c. Who is handling customer support. Make sure that they are paying for this.

    d. Reporting and Auditing. They should be required to send you regular sales reports so you can see how many units sold for how much and what your cut is. You should also have the right to audit their books at your cost. (I’ve only had to do this once, and it was expensive, but worth it.) A well written contract will already have this clause in there for you, if it isn’t in there proceed with extreme caution, as it is a strong sign of an unfairly written contract.

    e. Mutual indemnities. The contract will have a section saying that you indemnify them against liabilities and damages that could be caused by damage your game does. This will also protect them if it turns out you have a trademark problem or you don’t have the rights to the music, voices, art, etc. You should be indemnified by them as well so if they get sued for something (like installing spyware with your game) you don’t get dragged into it.

    f. Royalty rates. This one is difficult to negotiate with the portals, but you should make sure you understand the various rates you’ll get for regular sales, membership sales, etc. Make sure you understand if there are or are not any minimum prices they can sell the game for. It might be ok to let them run sales for the game, but make sure you realize that it means you’re not going to get nearly as much per unit (but hopefully more units sold.)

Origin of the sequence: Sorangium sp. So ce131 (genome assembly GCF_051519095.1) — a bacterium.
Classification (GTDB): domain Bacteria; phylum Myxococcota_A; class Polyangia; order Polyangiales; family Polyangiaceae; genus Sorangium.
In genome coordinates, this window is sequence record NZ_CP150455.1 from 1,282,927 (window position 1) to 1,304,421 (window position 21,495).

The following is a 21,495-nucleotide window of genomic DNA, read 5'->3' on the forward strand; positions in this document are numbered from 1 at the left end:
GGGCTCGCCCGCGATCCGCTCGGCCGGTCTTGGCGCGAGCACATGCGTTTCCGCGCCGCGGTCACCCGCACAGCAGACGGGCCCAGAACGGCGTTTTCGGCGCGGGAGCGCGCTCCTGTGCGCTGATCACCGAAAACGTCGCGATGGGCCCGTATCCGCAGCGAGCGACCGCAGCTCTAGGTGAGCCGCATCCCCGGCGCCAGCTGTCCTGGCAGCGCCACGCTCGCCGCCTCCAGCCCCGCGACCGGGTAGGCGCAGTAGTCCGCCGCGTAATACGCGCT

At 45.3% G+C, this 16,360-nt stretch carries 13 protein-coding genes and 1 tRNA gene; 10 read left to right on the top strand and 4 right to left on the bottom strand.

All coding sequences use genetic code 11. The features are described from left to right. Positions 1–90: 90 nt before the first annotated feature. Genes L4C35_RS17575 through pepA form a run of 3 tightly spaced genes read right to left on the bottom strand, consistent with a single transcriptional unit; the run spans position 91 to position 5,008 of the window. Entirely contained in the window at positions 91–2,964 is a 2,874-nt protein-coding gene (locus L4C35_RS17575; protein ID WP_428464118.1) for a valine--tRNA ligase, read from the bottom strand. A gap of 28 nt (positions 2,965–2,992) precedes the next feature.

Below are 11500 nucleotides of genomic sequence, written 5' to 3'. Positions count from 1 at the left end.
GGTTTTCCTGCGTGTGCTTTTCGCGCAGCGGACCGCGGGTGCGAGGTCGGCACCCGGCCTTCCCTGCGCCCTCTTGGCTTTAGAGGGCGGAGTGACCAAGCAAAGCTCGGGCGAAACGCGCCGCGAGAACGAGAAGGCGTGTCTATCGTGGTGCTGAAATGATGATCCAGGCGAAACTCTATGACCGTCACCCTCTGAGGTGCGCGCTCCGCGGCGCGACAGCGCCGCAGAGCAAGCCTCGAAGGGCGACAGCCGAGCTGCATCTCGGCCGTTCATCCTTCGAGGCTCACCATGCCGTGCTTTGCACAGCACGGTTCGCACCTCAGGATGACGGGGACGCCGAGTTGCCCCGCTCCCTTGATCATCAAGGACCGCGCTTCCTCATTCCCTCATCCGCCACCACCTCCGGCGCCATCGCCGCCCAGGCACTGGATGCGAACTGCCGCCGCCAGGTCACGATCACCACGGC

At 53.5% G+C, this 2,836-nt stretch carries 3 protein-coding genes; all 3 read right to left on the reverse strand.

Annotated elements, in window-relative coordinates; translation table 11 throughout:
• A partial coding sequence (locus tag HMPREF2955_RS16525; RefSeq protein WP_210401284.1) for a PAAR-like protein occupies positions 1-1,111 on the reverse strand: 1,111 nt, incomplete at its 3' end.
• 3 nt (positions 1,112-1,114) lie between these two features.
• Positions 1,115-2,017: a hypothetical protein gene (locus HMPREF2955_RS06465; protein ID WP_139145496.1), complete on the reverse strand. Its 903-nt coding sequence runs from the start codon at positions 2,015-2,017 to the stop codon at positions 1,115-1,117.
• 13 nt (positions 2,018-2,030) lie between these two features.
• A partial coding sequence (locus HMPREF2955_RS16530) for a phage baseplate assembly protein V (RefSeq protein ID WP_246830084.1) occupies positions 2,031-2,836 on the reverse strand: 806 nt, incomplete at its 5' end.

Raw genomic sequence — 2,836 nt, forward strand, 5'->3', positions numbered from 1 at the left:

g. Royalty Advances. Try to get them, but don’t give up too much for it. Advances are money you get up front before distribution, then they withhold your royalties until the game has earned enough to payback the advance. You usually have to give up something to get an advance, like short term exclusivity.

    h. Royalty hold back. I’ve seen contracts that call for the portal to withhold thousands of dollars of income to cover their marketing and launch costs. No Way. Don’t let them do this if at all possible. You have put a lot of money (and time) into this game and they can put in a couple thousand dollars to cover the launch. They shouldn’t get paid first. You can get them to back down on this.

    i. Termination. Can either party terminate the contract? How much notice needs to be given?

    Cheers,
    Denis
     
  3. warpy

    Original Member

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    dburger,

    i have book marked this, your advice is well appreciated !
     
  4. Jim Buck

    Indie Author

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    An awesome book I came across shortly before I was going into negotiations for a development contract was Bargaining for Advantage.
     
  5. ZuluBoy

    Indie Author

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    thanks dburger.
     
  6. Spaceman Spiff

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    Nice write up dburger. (cut, paste to notes) Thank you for sharing with us! :)

    With past projects, we always used someone with experience negotiating. It's not a place for amateurs, as publishers have zero problem with taking you for all they can get.

    One thing I would add is to not be afraid to walk away. Do your strategic homework before coming to the table. Know what you must have and what you can not accept at all, then stick to your guns. (being realistic of course)